WNV primarily circulates between birds and mosquitoes and probably only incidentally infects humans, horses, and other mammals. As a result, WNV activity in birds and mosquitoes in a specific area generally precedes WNV infection in humans and horses.1 In 2000, the WNV surveillance system documented epizootic WNV infections in birds and mosquitoes as sentinel events before reports of severe neurologic WNV infection in humans and prompted immediate implementation of mosquito control. This confirms the pattern suspected in 1999 when an epizootic among American crows preceded the outbreak of 62 humans identified with WNV encephalitis and meningitis in the New York City metropolitan area.2
Many counties with intense WNV activity in mosquito and avian populations during the summer of 2000 have not reported WNV infections in humans or other mammals. This is probably a result of a combination of intensive mosquito control activities and variable mosquito feeding behaviors, reservoir host behaviors, human outdoor activities, and use of protective measures. However, the 12 patients with severe central nervous system disease caused by WNV probably represent a small proportion of humans infected with WNV this season. Not all persons with neurologic WNV infection may have had the condition diagnosed or reported. Most persons with WNV infection are asymptomatic or have only nonspecific symptoms for which WNV testing is not performed routinely. A serosurvey in Queens, New York City, after the 1999 outbreak indicated that less than 1% of WNV-infected persons developed severe neurologic disease.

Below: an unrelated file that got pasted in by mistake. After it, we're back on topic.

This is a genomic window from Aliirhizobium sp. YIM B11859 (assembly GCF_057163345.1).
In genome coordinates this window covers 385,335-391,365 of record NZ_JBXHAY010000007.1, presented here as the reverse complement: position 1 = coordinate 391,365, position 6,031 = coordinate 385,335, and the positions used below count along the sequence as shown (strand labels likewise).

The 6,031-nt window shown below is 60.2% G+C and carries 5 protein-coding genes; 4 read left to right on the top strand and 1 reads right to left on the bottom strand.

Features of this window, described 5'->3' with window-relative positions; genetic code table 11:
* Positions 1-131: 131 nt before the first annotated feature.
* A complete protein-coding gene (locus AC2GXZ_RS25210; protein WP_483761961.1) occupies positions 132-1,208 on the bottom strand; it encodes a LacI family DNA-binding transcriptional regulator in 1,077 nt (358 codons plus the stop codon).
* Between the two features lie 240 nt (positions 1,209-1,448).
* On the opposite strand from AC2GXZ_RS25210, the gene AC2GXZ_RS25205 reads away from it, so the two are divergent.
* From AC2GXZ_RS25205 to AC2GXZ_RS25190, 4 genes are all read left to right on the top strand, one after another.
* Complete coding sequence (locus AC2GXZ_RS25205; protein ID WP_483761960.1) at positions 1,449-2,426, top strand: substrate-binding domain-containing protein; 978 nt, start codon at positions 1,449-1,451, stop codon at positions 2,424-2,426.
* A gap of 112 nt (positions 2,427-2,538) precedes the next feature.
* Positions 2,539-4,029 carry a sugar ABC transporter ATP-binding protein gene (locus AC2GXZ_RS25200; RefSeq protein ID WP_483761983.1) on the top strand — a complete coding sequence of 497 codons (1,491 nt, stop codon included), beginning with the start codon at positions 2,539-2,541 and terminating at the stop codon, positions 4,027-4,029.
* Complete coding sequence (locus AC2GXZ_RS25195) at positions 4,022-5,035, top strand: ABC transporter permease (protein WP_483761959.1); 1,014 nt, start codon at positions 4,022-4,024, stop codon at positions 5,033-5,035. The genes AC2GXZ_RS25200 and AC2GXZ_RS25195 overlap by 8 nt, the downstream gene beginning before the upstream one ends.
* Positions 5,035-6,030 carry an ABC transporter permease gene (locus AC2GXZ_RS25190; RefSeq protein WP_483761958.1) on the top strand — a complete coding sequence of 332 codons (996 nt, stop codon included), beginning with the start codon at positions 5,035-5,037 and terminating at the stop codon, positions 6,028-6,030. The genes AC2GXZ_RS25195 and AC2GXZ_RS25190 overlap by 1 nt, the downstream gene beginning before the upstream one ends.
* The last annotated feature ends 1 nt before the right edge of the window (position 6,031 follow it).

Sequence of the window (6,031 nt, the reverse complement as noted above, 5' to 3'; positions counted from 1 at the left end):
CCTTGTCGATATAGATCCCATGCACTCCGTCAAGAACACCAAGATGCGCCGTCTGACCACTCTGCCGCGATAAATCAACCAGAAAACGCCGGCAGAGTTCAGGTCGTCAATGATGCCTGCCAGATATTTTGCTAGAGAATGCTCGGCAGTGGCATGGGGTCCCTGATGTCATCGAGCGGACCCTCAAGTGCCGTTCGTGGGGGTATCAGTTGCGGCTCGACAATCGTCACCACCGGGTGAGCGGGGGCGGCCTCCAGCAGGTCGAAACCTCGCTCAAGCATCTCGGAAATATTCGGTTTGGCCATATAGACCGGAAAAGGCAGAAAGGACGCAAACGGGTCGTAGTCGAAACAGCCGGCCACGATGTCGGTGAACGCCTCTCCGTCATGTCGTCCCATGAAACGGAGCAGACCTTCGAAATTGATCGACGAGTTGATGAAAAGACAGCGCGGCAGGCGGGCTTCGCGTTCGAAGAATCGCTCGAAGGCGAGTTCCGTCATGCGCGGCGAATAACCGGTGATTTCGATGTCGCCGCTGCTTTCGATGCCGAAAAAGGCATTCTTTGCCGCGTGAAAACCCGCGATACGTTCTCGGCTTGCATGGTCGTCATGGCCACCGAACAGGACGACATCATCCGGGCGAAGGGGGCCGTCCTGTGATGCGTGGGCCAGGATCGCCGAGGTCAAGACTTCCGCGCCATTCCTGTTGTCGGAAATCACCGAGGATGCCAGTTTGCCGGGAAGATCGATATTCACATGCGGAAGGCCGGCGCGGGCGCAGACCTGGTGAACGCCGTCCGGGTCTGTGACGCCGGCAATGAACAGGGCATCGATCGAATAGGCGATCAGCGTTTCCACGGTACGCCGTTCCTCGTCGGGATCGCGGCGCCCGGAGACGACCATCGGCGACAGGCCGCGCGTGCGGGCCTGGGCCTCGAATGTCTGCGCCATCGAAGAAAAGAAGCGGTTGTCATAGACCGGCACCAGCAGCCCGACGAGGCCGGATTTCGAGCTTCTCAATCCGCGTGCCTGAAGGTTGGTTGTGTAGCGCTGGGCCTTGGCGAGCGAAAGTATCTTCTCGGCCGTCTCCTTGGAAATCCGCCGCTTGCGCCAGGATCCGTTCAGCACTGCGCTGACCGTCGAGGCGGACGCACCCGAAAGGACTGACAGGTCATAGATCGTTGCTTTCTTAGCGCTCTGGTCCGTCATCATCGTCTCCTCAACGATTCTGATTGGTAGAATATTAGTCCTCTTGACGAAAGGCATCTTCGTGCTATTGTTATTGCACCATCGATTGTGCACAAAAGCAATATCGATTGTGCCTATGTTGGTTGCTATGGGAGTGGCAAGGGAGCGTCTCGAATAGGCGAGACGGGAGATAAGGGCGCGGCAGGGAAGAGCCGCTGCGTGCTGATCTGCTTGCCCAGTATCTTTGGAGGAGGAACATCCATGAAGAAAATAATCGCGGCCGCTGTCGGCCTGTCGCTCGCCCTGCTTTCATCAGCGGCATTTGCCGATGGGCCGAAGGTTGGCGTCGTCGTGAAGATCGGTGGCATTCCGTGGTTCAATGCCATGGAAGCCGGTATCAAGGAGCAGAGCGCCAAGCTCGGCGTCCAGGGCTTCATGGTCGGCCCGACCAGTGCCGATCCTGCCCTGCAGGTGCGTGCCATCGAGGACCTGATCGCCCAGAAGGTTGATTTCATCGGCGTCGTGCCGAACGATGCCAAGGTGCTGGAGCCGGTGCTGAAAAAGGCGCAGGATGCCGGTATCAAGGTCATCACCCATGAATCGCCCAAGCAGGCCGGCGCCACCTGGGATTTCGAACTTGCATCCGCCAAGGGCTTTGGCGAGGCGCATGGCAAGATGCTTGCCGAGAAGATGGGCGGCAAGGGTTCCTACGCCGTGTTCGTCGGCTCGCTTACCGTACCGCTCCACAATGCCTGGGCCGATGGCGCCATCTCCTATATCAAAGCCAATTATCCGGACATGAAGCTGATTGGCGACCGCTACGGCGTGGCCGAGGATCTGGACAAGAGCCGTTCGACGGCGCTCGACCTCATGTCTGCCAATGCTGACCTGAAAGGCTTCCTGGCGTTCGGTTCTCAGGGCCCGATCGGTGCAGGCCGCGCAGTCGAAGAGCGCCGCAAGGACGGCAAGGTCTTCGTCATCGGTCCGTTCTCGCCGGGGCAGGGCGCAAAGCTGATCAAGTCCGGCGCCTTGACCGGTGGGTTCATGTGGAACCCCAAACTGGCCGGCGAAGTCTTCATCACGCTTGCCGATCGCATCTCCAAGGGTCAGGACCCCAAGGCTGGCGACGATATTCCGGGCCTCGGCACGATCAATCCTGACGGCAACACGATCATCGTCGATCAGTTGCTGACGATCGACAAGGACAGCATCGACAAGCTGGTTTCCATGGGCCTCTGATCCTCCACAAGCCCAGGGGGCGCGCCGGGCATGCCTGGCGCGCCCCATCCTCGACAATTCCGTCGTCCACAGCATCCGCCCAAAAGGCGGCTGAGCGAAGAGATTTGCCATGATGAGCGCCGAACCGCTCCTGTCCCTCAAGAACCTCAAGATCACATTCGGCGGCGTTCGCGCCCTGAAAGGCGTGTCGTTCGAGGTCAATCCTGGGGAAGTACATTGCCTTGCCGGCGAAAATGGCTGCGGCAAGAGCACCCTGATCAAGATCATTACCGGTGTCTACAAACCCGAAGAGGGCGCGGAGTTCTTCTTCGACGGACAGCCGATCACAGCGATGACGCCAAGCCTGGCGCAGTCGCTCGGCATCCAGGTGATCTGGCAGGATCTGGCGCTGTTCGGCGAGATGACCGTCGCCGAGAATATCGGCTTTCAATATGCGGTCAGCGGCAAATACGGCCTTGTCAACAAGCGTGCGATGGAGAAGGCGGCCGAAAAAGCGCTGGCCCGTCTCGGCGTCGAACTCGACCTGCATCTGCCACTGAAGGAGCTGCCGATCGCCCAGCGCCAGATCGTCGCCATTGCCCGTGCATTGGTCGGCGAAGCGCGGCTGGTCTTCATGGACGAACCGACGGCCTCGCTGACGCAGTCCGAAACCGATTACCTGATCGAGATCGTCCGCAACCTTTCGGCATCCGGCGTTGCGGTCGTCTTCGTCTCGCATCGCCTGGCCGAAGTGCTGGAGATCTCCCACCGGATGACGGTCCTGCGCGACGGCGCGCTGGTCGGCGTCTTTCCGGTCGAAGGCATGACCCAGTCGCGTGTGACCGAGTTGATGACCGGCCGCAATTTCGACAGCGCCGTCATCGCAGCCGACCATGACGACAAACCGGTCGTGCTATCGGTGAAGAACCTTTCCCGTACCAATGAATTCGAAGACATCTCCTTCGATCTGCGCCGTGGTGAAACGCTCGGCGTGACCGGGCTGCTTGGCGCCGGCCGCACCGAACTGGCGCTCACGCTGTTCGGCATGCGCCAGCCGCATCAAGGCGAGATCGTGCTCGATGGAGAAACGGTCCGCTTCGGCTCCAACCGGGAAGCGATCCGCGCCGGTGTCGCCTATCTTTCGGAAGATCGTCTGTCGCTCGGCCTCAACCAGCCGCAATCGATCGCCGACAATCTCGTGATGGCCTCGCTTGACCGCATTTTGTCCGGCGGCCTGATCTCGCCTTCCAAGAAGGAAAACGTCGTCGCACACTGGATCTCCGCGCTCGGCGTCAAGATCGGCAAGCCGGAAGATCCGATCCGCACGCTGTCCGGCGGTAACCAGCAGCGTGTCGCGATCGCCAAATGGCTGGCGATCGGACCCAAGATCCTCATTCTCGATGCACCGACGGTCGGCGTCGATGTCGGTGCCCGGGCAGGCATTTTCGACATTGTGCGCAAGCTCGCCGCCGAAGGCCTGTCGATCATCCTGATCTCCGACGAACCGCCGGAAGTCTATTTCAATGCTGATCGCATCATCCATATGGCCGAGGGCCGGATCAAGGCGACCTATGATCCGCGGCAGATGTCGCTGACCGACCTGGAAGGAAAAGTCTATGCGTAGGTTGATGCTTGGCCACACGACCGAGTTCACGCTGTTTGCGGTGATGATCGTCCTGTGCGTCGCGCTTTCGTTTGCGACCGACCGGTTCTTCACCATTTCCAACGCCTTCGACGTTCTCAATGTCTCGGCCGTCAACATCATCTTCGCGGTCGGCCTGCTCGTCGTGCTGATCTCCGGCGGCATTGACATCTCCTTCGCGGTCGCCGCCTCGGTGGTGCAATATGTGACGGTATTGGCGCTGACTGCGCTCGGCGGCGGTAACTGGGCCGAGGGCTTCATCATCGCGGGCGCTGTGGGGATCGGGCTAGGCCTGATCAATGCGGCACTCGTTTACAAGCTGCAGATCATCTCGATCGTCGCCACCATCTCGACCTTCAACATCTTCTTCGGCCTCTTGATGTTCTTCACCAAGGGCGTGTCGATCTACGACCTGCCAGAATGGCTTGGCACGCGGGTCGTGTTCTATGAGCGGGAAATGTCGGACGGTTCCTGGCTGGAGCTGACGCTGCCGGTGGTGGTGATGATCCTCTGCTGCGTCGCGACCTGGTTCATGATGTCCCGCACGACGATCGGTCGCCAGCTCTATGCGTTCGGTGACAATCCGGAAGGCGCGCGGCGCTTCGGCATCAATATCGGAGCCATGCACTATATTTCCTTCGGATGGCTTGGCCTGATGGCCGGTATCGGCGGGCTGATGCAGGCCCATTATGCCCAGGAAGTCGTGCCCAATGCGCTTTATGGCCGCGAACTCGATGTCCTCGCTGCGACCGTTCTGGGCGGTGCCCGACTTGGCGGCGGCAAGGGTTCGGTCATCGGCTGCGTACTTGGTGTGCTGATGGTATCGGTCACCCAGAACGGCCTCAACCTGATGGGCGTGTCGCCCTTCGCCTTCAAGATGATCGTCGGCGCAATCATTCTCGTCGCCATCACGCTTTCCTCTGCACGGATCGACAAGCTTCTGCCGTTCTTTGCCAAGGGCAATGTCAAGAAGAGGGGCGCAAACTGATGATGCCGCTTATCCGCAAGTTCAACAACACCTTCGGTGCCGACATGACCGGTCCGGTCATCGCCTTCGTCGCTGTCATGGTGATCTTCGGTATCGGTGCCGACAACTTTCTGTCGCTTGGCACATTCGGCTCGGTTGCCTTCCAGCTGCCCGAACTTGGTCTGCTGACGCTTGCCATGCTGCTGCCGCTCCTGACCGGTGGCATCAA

Health-care providers in areas with documented epizootic activity should consider WNV infection in persons with suspected viral meningitis (especially among adults) or encephalitis (regardless of age). Although severe WNV central nervous system disease may be more common in the elderly, eight of the 12 persons in this report were aged <65 years. In the 1999 WNV outbreak in the New York City area, the youngest patient was aged 5 years. WNV and other arboviruses (Eastern equine encephalitis, St. Louis encephalitis, and California serogroup viruses) can cause disease in the northeastern United States through the end of October and later in more southern locations.
The recent diagnosis of a WNV-infected horse in southern New Jersey (Cape May County), a major stopover for birds migrating south, underscores the need for enhanced avian morbidity and mortality surveillance in areas south of New York City and New Jersey. If ongoing local WNV epizootic activity is detected, public health measures should be enhanced to reduce the risk for human infection.3
Update: West Nile Virus Activity—Northeastern United States, 2000. JAMA. 2000;284(13):1643-1644. doi:10.1001/jama.284.13.1643-JWR1004-3-1